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Earl Garrison
Former Oklahoma State Sen. Earl Garrison (D-Muskogee) has died at age 78. (NonDoc)
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Former Oklahoma State Sen. Earl Garrison has died at age 78. According to a death notice in the Muskogee Phoenix, Garrison died early Monday.

A rancher and former school superintendent, Garrison served 12 years in the Oklahoma State Senate, the duration of which spanned Democrats’ transition from the majority party to the minority party.

Sen. Dewayne Pemberton (R-Muskogee) succeeded Garrison and praised his predecessor in an interview Monday afternoon.

“Earl was always a giant of a man, but he always had that smile on his face and was always friendly and always jovial,” Pemberton said. “He just had a big heart and would do anything he could to help people. Earl was a good person inside and outside.”

Garrison’s wife, Faye, served as Hilldale Elementary School principal when Pemberton was the district’s high school principal.

“He has always been a favorite of the education community,” Pemberton said of Garrison, noting that the former state senator had served as superintendent of Fort Gibson Public Schools and Indian Capital Technology Center.

‘He fought for his beliefs’

Former Sen. Kenneth Corn (D-Howe) served with Garrison from 2002 through 2010.

“Earl Garrison had a heart the size of Oklahoma. He was one of the most caring, compassionate and loving men I have encountered. He brought those values to the State Senate,” Corn said Monday. “Earl was a champion of public education, and it was what drove him to serve. He always called you ‘little brother.’ It was appropriate because he was like an older, wiser brother to all of us that served with him.”

Amber England worked on Senate staff during half of Garrison’s tenure and said he impressed her in many ways.

“Sen. Garrison certainly knew he had big boots to fill because (his predecessor) Sen. Ben Robinson was so beloved in Muskogee. But Sen. Garrison stepped in and filled those boots tremendously,” England said. “He was super passionate about education issues, having been a former superintendent. He fought for his beliefs — specifically when it came to education — even within his own caucus.”

England said Garrison “stood his ground, even if that meant bucking leadership.”

“He came in at a time when there was a lot of seniority in the caucus, and he was a freshman coming in having bold conversations with people in power. I respected him for that,” she said. “He was always a very kind man, and when you think of rural Oklahoma and someone who cares about people and transcends partisan politics, that was Sen. Garrison.”

Former Sen. Ron Justice (R-Chickasha) echoed Corn, England and Pemberton.

“We knew many farmers and ranchers in the same area,” said Justice, who now works for the Oklahoma Farm Bureau. “Even though I was from the other part of the state, I had worked in that area years ago so we had common friends.”

Justice and Garrison served the same 12-year period in the Oklahoma State Senate.

“So I considered Sen. Garrison a good friend. We had coffee together many times. I respected his opinion, and he truly worked hard at trying to represent the people in his district,” Justice said. “He always looked forward to the weekend when he could get back to his farm because he enjoyed going out and looking at the cattle and spending some time with his son.”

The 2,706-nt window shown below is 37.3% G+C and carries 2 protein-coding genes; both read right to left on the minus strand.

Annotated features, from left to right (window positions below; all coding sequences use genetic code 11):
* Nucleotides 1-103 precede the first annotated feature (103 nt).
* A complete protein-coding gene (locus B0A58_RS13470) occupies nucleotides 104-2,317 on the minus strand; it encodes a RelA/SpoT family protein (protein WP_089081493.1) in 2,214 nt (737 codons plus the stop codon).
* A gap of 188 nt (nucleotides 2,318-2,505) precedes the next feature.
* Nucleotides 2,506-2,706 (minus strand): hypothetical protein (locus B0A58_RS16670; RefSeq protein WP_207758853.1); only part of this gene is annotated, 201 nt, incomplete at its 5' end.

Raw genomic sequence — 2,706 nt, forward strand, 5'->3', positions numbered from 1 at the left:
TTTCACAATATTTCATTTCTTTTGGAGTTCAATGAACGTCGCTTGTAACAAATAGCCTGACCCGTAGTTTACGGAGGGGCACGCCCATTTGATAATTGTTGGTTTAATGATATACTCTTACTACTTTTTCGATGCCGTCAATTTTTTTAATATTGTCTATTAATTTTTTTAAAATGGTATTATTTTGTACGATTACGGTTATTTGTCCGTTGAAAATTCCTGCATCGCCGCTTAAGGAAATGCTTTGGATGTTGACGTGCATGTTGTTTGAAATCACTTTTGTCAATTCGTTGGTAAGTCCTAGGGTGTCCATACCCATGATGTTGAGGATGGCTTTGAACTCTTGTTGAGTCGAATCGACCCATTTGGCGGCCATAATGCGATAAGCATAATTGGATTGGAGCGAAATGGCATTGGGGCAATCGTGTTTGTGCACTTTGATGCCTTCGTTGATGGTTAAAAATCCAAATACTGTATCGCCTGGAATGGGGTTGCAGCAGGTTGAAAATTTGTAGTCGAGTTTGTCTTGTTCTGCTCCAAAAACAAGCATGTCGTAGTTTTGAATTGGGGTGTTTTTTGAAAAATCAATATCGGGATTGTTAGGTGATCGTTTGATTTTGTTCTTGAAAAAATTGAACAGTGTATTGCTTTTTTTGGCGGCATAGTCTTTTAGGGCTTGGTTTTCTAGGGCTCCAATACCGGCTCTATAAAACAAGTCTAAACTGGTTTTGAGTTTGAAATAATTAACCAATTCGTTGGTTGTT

Former Sen. Randy Bass (D-Lawton) said he found it “an honor and a privilege” to work with Garrison.

“Oklahoma has lost a great man today. My deepest sympathies go out to his family,” Bass said. “He was a man that truly cared about Oklahoma and always spoke from his heart. He became like a brother to me. In fact, when we parted in person or on the phone, his last words were always, ‘Love you, brother.’ And I would say to Earl, ‘Love you, too, brother.’ Hearing those words and his friendship are what I will miss the most.”

Norman PD pushes back on innuendo of media reports

Garrison’s death comes less than a week after former Sen. Jonathan Nichols (R-Norman) died of a gunshot wound at his home. National media published brief articles connecting Nichols’ death to the shooting death of a former state senator in Arkansas named Linda Collins-Smith, despite statements from the Norman Police Department to the contrary.

“As of Friday when I spoke with investigators, they said they have no reason to believe this is connected to the Arkansas case,” Norman Police Department public information officer Sarah Jensen told NonDoc on Monday afternoon.

After hearing of Garrison’s death, some in the Capitol community worried that national media might allude to his passing in the same way.

“There’s no conspiracy to this passing for sure,” Pemberton said. “People like their conspiracies. They like to put two and two together and get six, but I’m not into all that, to be honest with you.”

Pemberton said Garrison had been in poor health for some time.

“I know he’s had a lot of health issues, especially since he had that stroke a few years back before he got out of the Senate,” Pemberton said. “I was surprised (by his death), but I was not overly surprised because I had heard his health had been failing for the last several months.”

Like England, Corn and Justice, Pemberton called Garrison “a good man.”

“He’ll be greatly missed by family and friends and the education community because he’s kind of a pillar in the education community over here,” Pemberton said.

(Update: This story was updated at 9:12 p.m. Monday, June 10, to include comments from Bass.)

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